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Where Philosophy meets Bureaucracy. Cesare Beccaria’s Social Contract from Page to Practice

Dates:
  • Thu 14 Dec 2017 17.00 - 19.00
  Add to Calendar 2017-12-14 17:00 2017-12-14 19:00 Europe/Paris Where Philosophy meets Bureaucracy. Cesare Beccaria’s Social Contract from Page to Practice

Cesare Beccaria, renowned author of the 1764 Enlightenment treatise Dei delitti e delle pene, has long been celebrated as the voice of the abolitionist movement against the death penalty, the founding father of modern criminology, and the go-to source on penal reform. These personalities have been fuelled by the instant global success of Beccaria’s text, however this celebrity trajectory has clouded many of his less sensational identities in its wake: Beccaria, reluctant man of letters, enlightened Habsburg bureaucrat and practical philosopher. This thesis recovers these entangled personas and, in so doing, provides an intellectual history of Cesare Beccaria that emphasises his substantial contribution as a philosopher, not just on the page, but in practice. Beccaria envisioned an ambitious social project. Proposing a vision of society in which the social contract served to protect the greatest happiness divided between the greater number and which was based upon a hedonistic calculation of human nature, Beccaria concluded that individuals had the equal right to pursue pleasure and that government was obliged to provide this opportunity. Interpreting this in economic terms, Beccaria presented a case for the removal of all institutionalised obstacles to the pursuit of wealth: while not everyone could achieve riches, all had the equal chance at improving their lot. His philosophy was the product of both a rich reading culture and intellectual network, which were simultaneously patriotic and cosmopolitan. On the one hand, local, specialised and concerned with matters of public utility, on the other, internationally, intellectually and socially diverse. However, the social contract was no utopian vision, but rather a blueprint for the political classes. In the field of public health in particular, Beccaria demonstrated his commitment to providing equal access to the pursuit of pleasure, abiding by the tenets of his contract at all costs. It is this practically inclined philosophy that the thesis argues is Beccaria’s most important contribution to the Enlightenment.

Seminar Room 4 - Badia Fiesolana DD/MM/YYYY
  Seminar Room 4 - Badia Fiesolana

Cesare Beccaria, renowned author of the 1764 Enlightenment treatise Dei delitti e delle pene, has long been celebrated as the voice of the abolitionist movement against the death penalty, the founding father of modern criminology, and the go-to source on penal reform. These personalities have been fuelled by the instant global success of Beccaria’s text, however this celebrity trajectory has clouded many of his less sensational identities in its wake: Beccaria, reluctant man of letters, enlightened Habsburg bureaucrat and practical philosopher. This thesis recovers these entangled personas and, in so doing, provides an intellectual history of Cesare Beccaria that emphasises his substantial contribution as a philosopher, not just on the page, but in practice. Beccaria envisioned an ambitious social project. Proposing a vision of society in which the social contract served to protect the greatest happiness divided between the greater number and which was based upon a hedonistic calculation of human nature, Beccaria concluded that individuals had the equal right to pursue pleasure and that government was obliged to provide this opportunity. Interpreting this in economic terms, Beccaria presented a case for the removal of all institutionalised obstacles to the pursuit of wealth: while not everyone could achieve riches, all had the equal chance at improving their lot. His philosophy was the product of both a rich reading culture and intellectual network, which were simultaneously patriotic and cosmopolitan. On the one hand, local, specialised and concerned with matters of public utility, on the other, internationally, intellectually and socially diverse. However, the social contract was no utopian vision, but rather a blueprint for the political classes. In the field of public health in particular, Beccaria demonstrated his commitment to providing equal access to the pursuit of pleasure, abiding by the tenets of his contract at all costs. It is this practically inclined philosophy that the thesis argues is Beccaria’s most important contribution to the Enlightenment.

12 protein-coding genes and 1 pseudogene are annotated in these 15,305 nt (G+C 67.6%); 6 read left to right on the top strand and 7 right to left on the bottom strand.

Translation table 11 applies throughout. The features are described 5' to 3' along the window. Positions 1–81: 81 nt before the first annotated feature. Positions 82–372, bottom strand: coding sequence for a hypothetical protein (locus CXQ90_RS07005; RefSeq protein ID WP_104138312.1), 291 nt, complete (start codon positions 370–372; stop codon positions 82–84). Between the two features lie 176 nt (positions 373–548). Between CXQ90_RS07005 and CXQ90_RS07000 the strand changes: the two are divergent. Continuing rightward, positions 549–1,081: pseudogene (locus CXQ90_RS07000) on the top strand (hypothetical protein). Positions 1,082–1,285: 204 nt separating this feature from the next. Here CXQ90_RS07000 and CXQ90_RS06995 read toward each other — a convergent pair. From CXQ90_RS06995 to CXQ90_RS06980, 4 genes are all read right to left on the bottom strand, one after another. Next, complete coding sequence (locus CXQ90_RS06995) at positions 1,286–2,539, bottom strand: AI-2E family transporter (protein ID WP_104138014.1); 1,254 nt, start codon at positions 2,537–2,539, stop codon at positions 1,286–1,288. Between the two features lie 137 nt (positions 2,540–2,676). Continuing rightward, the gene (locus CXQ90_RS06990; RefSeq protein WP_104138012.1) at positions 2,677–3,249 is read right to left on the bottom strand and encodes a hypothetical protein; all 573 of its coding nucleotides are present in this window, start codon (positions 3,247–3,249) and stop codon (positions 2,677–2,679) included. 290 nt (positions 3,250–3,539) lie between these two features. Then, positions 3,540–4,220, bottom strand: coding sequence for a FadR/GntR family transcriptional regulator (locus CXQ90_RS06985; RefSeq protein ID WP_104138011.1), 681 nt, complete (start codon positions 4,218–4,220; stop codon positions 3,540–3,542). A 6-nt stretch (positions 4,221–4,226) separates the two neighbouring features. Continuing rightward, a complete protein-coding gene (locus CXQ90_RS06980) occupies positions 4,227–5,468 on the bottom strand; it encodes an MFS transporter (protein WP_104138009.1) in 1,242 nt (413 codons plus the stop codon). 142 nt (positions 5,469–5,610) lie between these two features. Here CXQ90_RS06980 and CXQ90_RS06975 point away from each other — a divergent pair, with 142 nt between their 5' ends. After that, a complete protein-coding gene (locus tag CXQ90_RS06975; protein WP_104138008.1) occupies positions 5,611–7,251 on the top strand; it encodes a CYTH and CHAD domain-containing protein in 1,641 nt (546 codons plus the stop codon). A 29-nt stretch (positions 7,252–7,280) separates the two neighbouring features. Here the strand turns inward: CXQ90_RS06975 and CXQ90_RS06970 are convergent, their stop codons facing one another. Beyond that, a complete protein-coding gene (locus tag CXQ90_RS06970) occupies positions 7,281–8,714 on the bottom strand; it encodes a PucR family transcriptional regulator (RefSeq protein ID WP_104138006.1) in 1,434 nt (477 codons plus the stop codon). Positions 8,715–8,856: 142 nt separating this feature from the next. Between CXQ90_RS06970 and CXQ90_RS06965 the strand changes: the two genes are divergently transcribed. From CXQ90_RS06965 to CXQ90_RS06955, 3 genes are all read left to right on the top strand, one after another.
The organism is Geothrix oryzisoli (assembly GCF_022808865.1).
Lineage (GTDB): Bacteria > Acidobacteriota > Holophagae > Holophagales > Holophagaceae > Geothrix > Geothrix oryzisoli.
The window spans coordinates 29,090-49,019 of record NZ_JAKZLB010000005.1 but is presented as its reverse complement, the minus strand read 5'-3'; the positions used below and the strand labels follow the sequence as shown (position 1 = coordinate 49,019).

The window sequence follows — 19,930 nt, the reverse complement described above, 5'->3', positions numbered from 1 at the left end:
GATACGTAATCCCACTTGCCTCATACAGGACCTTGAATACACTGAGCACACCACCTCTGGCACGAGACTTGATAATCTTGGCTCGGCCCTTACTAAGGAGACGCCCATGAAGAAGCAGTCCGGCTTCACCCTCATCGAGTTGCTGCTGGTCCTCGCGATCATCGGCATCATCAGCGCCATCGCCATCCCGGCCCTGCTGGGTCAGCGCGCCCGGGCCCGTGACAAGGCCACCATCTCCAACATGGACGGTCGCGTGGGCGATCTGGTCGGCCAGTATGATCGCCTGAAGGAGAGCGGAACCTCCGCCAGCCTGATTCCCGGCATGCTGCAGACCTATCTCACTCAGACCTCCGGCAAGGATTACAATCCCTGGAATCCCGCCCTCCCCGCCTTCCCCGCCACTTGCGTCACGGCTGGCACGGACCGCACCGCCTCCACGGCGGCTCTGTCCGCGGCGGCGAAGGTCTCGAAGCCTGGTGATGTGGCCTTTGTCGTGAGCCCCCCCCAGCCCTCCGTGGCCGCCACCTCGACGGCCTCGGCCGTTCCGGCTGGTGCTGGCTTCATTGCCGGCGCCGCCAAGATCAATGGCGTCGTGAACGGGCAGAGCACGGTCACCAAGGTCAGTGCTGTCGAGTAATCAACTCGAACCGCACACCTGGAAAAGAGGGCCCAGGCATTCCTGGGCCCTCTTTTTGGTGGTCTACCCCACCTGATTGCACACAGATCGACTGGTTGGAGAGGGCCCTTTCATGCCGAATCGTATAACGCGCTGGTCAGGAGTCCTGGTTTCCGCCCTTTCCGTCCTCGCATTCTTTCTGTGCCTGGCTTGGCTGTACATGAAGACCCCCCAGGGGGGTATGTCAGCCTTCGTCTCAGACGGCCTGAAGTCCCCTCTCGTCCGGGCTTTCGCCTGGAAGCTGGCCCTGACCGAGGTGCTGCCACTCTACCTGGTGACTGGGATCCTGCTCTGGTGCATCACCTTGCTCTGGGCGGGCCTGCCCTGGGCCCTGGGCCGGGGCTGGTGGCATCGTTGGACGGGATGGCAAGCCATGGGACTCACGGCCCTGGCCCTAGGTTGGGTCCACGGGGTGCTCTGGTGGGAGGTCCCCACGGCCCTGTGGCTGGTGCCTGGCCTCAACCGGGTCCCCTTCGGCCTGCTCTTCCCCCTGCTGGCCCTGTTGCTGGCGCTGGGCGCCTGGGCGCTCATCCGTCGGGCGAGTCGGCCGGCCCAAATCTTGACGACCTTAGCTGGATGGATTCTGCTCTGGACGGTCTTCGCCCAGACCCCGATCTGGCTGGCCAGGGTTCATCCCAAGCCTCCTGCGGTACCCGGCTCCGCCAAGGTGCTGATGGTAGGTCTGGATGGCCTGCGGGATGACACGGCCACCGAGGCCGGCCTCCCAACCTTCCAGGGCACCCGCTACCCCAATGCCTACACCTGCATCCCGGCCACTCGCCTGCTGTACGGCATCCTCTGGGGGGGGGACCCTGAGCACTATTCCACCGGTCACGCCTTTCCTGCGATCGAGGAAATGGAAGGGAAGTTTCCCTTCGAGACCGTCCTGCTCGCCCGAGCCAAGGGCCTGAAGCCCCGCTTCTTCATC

Location:
Seminar Room 4 - Badia Fiesolana

Affiliation:
Department of History and Civilization

Type:
Thesis defence

Contact:
Francesca Parenti - Send a mail

Examiner:
Pavel Kolar (EUI - Department of History and Civilization)
Prof. Clorinda Donato (University of california, Long Beach)
Richard Whatmore (University of Saint Andrews)

Defendant:
Alexandra Kattrin Ortolja-Baird (EUI - Department of History and Civilization)

Supervisor:
Prof. Ann Thomson (EUI - HEC)

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